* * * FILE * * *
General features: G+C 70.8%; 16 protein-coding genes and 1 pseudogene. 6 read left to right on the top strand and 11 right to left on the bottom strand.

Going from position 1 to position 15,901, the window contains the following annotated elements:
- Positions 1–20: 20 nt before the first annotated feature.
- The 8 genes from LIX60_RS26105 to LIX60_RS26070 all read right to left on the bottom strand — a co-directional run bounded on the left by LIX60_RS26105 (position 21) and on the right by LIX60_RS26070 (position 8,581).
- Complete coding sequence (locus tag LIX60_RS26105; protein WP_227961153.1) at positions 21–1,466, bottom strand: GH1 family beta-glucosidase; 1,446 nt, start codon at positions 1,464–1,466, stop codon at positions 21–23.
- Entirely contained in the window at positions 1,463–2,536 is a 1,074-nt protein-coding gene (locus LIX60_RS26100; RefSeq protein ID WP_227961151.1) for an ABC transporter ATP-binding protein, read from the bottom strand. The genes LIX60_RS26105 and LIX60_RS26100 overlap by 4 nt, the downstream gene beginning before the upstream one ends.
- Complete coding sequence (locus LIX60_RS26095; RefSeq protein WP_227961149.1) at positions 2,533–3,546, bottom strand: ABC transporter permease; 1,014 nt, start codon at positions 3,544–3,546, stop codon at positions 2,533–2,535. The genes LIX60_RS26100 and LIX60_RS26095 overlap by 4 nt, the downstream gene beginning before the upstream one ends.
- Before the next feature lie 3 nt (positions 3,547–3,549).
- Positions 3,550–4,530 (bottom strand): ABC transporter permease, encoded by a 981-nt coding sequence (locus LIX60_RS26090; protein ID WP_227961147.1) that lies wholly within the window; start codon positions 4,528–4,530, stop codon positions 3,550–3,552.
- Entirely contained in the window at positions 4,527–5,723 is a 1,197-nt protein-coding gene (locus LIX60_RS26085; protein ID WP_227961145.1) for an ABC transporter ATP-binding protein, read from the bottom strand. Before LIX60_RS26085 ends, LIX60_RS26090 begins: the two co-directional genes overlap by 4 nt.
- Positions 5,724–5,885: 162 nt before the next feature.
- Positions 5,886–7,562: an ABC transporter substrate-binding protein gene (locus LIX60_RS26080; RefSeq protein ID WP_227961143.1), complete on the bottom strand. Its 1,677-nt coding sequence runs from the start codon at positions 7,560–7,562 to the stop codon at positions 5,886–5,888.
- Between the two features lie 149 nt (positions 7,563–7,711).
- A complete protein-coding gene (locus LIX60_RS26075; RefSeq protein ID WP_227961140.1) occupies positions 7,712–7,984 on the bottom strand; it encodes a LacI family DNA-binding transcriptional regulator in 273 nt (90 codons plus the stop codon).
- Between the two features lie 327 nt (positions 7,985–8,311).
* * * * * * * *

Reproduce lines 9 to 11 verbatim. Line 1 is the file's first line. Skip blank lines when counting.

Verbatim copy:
- Positions 3,550–4,530 (bottom strand): ABC transporter permease, encoded by a 981-nt coding sequence (locus LIX60_RS26090; protein ID WP_227961147.1) that lies wholly within the window; start codon positions 4,528–4,530, stop codon positions 3,550–3,552.
- Entirely contained in the window at positions 4,527–5,723 is a 1,197-nt protein-coding gene (locus LIX60_RS26085; protein ID WP_227961145.1) for an ABC transporter ATP-binding protein, read from the bottom strand. Before LIX60_RS26085 ends, LIX60_RS26090 begins: the two co-directional genes overlap by 4 nt.
- Positions 5,724–5,885: 162 nt before the next feature.